The Man in the High Castle

No, not the Amazon show. The book. The Phillip K. Dick sci fi piece that serves as a dystopic introduction to the alt-history genre. In this one, the Nazi’s won. Japan did too, and now the world is split into halves.

The fun part about reading books on the Kindle is that you can see the sections that other people thought were worthy of highlighting. Meaning that as you’re perusing Mr. Frink’s journey into jewelry-crafting and Juliana’s Denver shopping spree, you’ll occasionally come across little lines telling you that other people found this meaningful. Or, at least, worth quoting.

It’s like getting an older textbook at the start of the year, and finding you caught the one last held by Scribble McGee, captain of the wandering pencil who found every other word worth a graphite epitaph.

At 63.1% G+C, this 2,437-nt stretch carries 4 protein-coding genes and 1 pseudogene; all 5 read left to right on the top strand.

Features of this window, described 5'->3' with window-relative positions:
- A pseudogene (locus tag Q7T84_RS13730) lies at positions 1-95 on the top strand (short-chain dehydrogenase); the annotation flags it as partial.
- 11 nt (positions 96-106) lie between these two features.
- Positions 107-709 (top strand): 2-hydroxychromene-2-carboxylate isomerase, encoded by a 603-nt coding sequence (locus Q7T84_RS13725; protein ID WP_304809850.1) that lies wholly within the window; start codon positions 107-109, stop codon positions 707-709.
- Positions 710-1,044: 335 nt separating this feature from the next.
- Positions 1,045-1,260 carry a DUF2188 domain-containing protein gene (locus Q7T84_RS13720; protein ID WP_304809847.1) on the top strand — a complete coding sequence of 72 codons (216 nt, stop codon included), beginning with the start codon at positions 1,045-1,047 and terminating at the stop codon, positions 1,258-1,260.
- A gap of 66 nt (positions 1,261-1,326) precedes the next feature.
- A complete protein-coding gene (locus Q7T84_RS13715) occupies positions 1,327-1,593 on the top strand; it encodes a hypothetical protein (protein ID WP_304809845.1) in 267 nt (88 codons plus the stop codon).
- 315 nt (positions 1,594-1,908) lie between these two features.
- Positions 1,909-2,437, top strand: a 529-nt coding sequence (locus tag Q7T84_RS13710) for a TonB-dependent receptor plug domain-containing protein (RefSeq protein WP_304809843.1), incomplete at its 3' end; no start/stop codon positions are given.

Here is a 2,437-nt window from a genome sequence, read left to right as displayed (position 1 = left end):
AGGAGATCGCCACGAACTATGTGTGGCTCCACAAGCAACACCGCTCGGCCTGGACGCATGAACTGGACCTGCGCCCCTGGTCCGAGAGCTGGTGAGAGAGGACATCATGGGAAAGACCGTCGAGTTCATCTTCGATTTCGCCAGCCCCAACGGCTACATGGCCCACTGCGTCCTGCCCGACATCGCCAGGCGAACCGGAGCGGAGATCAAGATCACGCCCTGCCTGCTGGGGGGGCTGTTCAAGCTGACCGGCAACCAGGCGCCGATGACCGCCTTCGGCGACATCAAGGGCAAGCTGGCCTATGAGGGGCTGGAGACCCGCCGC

While the highlighted passages themselves seemed fine from a quality perspective, they did have one thing in common. The same thing that permeated all of Dick’s characters in the book. A philosophical sense that the place that they inhabited wasn’t right.

In other novels, that theme might be used to propel change. Spur the heroes onto a quest to defeat some evil and right the world. Here, though, the feeling is a tantalizing thing that, even when some come close to escaping that world, they give it up. Go back to the dismal place they know, but perhaps more at peace with it.

I could strain the message and say that I take it as a push to keep on going. That the current world of working hard and writing little isn’t the world as its supposed to be. The difference, hopefully, is that when, if, I reach a point where change is possible that I don’t back down. Because I’m not sure I could find any peace that way

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